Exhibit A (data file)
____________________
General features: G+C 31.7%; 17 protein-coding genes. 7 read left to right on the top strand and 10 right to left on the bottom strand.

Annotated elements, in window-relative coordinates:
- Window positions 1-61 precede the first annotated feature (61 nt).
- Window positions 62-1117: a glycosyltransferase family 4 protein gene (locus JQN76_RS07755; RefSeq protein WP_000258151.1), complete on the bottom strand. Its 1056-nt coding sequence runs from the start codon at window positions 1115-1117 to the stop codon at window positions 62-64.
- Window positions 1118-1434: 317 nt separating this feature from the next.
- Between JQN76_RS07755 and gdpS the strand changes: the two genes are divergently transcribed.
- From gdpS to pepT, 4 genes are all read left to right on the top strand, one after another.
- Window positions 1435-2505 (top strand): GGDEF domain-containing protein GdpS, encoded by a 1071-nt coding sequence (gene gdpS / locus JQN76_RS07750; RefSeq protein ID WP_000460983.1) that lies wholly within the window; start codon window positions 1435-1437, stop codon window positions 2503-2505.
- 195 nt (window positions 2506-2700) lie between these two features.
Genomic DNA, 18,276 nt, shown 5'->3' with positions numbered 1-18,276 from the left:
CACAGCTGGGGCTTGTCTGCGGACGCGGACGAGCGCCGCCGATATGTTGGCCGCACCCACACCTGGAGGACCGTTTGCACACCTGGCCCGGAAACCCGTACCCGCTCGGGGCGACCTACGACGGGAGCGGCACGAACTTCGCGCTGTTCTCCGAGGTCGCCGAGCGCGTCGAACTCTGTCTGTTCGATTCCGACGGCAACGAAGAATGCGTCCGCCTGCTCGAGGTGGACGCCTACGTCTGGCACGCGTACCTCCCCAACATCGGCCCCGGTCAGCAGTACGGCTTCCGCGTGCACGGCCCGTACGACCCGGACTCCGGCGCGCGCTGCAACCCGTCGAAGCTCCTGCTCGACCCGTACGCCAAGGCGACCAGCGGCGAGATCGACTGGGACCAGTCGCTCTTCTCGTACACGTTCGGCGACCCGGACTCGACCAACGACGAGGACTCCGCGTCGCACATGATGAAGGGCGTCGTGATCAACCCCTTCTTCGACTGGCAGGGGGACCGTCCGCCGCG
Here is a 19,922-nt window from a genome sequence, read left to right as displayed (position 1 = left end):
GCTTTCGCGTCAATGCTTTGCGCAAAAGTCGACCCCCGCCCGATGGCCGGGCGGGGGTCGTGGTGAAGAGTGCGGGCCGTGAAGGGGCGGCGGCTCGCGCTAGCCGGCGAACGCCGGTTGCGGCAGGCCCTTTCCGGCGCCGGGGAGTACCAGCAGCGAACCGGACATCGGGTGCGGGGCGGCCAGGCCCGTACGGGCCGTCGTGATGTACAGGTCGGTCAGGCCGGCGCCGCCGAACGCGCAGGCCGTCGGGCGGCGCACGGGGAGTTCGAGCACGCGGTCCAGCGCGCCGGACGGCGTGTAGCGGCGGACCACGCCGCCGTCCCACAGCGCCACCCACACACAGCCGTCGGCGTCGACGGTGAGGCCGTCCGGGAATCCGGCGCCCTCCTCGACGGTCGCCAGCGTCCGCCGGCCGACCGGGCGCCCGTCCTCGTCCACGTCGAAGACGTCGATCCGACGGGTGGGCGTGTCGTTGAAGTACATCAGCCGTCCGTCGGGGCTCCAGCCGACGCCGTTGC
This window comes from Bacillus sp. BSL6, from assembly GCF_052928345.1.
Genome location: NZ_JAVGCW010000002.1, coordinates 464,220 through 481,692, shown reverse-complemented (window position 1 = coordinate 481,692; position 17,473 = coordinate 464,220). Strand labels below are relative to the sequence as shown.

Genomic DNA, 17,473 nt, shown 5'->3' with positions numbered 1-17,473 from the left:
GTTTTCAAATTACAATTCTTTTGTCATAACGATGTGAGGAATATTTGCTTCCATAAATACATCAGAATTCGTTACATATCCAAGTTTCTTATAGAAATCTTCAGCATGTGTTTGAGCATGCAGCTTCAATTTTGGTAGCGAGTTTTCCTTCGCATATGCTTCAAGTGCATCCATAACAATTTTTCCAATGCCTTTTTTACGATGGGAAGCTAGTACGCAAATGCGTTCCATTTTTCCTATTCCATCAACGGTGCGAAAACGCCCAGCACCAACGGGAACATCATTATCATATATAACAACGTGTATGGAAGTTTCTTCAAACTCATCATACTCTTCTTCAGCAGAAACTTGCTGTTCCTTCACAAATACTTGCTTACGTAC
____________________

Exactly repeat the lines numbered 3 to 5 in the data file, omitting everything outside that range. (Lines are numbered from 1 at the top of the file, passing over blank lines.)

- Window positions 1-61 precede the first annotated feature (61 nt).
- Window positions 62-1117: a glycosyltransferase family 4 protein gene (locus JQN76_RS07755; RefSeq protein WP_000258151.1), complete on the bottom strand. Its 1056-nt coding sequence runs from the start codon at window positions 1115-1117 to the stop codon at window positions 62-64.
- Window positions 1118-1434: 317 nt separating this feature from the next.